Relative Dispersion of Ice Crystals in Seeded Cumuli

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  • a National Center for Atmospheric Research, Boulder, Colorado
  • | b Department of Atmospheric Science, University of Wyoming, Laramie, Wyoming
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Abstract

Relative dispersion of ice crystals was measured in 30 seeded cumulus clouds. A quasi-instantaneous, vertical area source of ice was generated by releasing dry-ice pellets from an airplane. The ice concentration distribution and relative dispersion were measured normal to the source and were complemented by cloud turbulence measurements, namely, velocity variances and the energy dissipation rate ε. The clouds were selected based on an objective set of criteria and were treated as members of the same ensemble.

The observed mean relative dispersion σrx agreed well with predictions from a Lagrangian stochastic two-particle model, which reproduces Batchelor's theoretical results for σrx. For short times t after the seeding time ts, the predictions and observations suggested a growth like σrxtts rather than Batchelor's “intermediate” time prediction, σrx ∝ ε1/2 (tts)3/2. This difference was attributed to the rather large initial dispersion σ0 of ice crystals, 27–53 m, inferred from the measurements; Batchelor's result is only valid for σ0 ≪ σva3/ε, where σva2 is the average velocity variance. At long times, the predictions and observations approached the same asymptotic limit, σrx ∝ (tts)1/2.

In addition to the mean dispersion, probability density functions (pdfs) of the individual dispersion observations were constructed and showed an evolution from a highly skewed pdf at small times to a more symmetrical one at large times. This is one of the first reports of the σrx pdf, which is important for determining the variance and pdf of the randomly varying concentration in a small ice cloud or plume of material.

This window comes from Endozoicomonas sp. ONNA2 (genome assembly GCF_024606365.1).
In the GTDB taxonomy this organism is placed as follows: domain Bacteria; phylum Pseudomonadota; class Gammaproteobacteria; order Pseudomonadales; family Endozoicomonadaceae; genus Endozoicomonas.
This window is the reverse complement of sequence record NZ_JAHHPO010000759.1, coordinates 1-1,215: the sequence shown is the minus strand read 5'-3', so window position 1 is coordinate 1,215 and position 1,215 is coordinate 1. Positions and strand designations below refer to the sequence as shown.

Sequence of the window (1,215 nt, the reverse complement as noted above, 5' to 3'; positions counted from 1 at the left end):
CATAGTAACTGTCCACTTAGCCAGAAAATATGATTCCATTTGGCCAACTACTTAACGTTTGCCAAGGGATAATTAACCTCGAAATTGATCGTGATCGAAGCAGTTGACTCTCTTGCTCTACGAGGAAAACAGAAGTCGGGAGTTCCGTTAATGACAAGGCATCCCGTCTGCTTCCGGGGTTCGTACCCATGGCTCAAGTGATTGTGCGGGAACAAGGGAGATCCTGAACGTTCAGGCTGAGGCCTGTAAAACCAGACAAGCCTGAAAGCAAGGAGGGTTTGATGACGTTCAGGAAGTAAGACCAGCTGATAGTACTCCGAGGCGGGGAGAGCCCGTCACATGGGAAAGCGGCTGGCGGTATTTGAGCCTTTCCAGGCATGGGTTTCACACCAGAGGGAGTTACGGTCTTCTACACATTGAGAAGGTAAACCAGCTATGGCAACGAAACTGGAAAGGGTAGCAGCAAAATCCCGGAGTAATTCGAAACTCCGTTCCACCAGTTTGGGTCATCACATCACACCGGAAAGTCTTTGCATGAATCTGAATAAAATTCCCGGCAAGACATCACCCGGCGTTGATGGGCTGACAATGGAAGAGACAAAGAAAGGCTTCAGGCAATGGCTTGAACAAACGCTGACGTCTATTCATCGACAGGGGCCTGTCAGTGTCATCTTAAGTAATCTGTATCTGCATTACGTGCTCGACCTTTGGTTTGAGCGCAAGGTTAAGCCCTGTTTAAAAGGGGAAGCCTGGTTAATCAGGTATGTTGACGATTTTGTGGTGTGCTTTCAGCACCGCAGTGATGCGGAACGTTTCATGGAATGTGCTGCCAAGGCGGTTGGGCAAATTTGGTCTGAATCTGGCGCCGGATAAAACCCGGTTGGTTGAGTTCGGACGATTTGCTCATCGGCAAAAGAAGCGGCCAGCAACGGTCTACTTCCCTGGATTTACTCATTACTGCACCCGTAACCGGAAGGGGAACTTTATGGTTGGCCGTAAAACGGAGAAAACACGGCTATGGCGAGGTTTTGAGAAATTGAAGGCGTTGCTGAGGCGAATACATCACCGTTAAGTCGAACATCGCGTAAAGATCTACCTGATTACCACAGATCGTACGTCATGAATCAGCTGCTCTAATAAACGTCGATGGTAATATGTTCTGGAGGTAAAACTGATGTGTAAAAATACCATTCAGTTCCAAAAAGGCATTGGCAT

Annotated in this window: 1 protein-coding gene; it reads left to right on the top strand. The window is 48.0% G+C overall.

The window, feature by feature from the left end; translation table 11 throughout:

Abstract

Relative dispersion of ice crystals was measured in 30 seeded cumulus clouds. A quasi-instantaneous, vertical area source of ice was generated by releasing dry-ice pellets from an airplane. The ice concentration distribution and relative dispersion were measured normal to the source and were complemented by cloud turbulence measurements, namely, velocity variances and the energy dissipation rate ε. The clouds were selected based on an objective set of criteria and were treated as members of the same ensemble.

The observed mean relative dispersion σrx agreed well with predictions from a Lagrangian stochastic two-particle model, which reproduces Batchelor's theoretical results for σrx. For short times t after the seeding time ts, the predictions and observations suggested a growth like σrxtts rather than Batchelor's “intermediate” time prediction, σrx ∝ ε1/2 (tts)3/2. This difference was attributed to the rather large initial dispersion σ0 of ice crystals, 27–53 m, inferred from the measurements; Batchelor's result is only valid for σ0 ≪ σva3/ε, where σva2 is the average velocity variance. At long times, the predictions and observations approached the same asymptotic limit, σrx ∝ (tts)1/2.

In addition to the mean dispersion, probability density functions (pdfs) of the individual dispersion observations were constructed and showed an evolution from a highly skewed pdf at small times to a more symmetrical one at large times. This is one of the first reports of the σrx pdf, which is important for determining the variance and pdf of the randomly varying concentration in a small ice cloud or plume of material.

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